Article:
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Buyers awarded damages for failures in share purchase agreement

Posted: 18th April 2019   In: Corporate Commercial

The buyers of three companies have been awarded damages for breach of warranty under the share purchase agreement (SPA).

The case involved companies that manufactured complex metal components for aircraft. The buyers were Triumph Controls UK Ltd and Triumph Group Acquisition Corp; the sellers were Primus International Holdings, Primus International Inc and Primus International Cayman Co (2019).

In March 2013, following negotiations and the submission of financial forecasts, Triumph agreed to purchase the share capital of the three Primus companies, one in the UK ("Farnborough") and two in Thailand.

The SPA contained several operational and financial warranties.

Following the acquisition, Triumph discovered a significant shortfall in the companies' expected revenue, mainly due to operational issues and delivery arrears at Farnborough. In October 2013, the companies' financial performance was significantly worse than forecast.

Triumph asserted that, despite having provided substantial financial support and extra management input, the three companies remained in debt and the purchased shares were worthless. They sought damages for breaches of the SPA.

The High Court ruled in their favour. It held that the SPA provided that: "so far as the sellers are aware, the forward-looking projections relating to the companies have been honestly and carefully prepared."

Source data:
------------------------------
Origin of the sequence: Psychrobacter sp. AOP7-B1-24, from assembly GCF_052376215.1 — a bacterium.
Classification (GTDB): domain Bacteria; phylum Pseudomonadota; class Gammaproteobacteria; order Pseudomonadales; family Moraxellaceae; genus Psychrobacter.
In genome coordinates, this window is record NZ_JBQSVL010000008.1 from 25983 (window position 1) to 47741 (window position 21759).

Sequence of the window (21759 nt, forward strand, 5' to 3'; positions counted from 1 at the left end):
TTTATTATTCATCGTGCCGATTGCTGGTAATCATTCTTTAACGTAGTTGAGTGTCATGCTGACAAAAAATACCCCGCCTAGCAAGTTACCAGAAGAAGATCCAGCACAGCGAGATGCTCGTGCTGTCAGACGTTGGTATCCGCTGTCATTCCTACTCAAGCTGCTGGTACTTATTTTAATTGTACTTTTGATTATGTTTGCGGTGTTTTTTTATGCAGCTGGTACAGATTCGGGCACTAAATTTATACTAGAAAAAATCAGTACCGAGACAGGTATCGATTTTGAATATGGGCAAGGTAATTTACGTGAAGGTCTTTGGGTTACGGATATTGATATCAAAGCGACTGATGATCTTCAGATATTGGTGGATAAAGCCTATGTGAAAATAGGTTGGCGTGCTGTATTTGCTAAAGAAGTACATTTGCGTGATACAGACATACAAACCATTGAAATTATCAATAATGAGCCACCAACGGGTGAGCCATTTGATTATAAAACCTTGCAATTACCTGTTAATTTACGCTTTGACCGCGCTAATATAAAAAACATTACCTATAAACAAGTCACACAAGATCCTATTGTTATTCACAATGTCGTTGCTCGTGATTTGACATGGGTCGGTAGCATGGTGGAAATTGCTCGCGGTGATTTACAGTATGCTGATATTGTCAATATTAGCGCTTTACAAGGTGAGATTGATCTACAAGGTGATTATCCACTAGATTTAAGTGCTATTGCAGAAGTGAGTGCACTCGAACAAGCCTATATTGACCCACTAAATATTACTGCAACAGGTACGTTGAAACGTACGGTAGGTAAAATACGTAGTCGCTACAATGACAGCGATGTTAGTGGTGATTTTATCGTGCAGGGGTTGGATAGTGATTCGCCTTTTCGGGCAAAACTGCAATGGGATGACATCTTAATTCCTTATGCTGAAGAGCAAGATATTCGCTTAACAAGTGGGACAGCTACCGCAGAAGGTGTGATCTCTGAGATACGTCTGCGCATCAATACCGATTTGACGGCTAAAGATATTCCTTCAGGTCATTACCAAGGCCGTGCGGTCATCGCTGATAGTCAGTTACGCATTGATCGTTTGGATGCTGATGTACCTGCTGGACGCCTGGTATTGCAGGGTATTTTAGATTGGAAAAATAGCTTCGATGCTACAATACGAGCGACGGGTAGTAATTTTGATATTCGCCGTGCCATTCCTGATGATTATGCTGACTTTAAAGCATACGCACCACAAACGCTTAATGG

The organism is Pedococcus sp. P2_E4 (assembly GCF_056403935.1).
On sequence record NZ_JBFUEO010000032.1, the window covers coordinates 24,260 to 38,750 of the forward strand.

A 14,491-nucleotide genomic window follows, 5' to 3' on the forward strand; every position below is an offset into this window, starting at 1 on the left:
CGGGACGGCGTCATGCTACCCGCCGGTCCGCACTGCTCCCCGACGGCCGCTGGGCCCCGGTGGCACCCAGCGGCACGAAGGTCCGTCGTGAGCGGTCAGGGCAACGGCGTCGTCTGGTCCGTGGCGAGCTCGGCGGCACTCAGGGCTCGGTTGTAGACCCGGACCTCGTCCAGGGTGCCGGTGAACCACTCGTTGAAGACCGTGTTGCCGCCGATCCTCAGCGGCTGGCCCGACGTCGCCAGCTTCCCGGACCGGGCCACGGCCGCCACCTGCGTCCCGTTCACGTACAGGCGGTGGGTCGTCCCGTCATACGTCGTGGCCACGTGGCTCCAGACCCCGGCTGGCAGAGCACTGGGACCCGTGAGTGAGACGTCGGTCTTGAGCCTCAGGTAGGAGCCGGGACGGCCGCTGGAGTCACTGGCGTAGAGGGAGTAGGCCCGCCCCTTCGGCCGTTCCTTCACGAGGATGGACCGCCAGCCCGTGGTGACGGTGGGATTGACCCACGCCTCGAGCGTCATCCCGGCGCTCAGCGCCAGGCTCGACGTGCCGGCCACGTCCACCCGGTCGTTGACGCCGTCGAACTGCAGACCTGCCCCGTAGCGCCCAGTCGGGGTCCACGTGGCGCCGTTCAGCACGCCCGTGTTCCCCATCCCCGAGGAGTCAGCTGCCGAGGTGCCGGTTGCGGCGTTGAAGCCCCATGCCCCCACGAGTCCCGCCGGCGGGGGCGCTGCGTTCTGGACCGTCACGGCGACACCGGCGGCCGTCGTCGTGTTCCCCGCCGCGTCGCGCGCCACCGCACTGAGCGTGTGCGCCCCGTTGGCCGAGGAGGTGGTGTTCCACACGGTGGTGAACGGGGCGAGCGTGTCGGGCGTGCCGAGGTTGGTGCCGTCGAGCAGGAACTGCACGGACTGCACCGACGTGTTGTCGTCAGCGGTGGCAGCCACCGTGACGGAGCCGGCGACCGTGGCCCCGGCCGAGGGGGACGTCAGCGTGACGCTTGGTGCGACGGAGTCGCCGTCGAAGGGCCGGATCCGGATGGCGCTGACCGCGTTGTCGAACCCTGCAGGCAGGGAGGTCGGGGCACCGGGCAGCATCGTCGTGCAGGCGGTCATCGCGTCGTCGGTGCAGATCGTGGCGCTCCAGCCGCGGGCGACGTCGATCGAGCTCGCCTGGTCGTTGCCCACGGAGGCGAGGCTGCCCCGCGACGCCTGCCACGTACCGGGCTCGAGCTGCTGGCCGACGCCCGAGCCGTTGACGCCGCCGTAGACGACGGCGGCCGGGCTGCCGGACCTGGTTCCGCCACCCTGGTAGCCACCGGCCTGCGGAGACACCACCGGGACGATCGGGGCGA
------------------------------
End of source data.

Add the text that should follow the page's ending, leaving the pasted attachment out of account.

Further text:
Primus had not warranted accuracy, only careful preparation. The term "carefully prepared" was not defined in the SPA. The plain and natural meaning of those words was that the projections were warranted to have been prepared with care by those who had the required skills and knowledge.

Those projections had not been carefully prepared because Primus had failed to consider key operational and financial assumptions.

As a result, the three companies' known operational and financial position had not been adequately modelled. Proper preparation of the projections to reflect the three companies' net present value and true profitability would have resulted in a lower purchase price.

Compensation was awarded based on the difference between what the three companies as warranted would have been worth and what they were actually worth.

Please contact Sing Li if you would like more information about the issues raised in this article or any aspect of contract law and share purchases.

 

 

 

 

Posted by: Sing Li
Corporate Commercial
Luton Office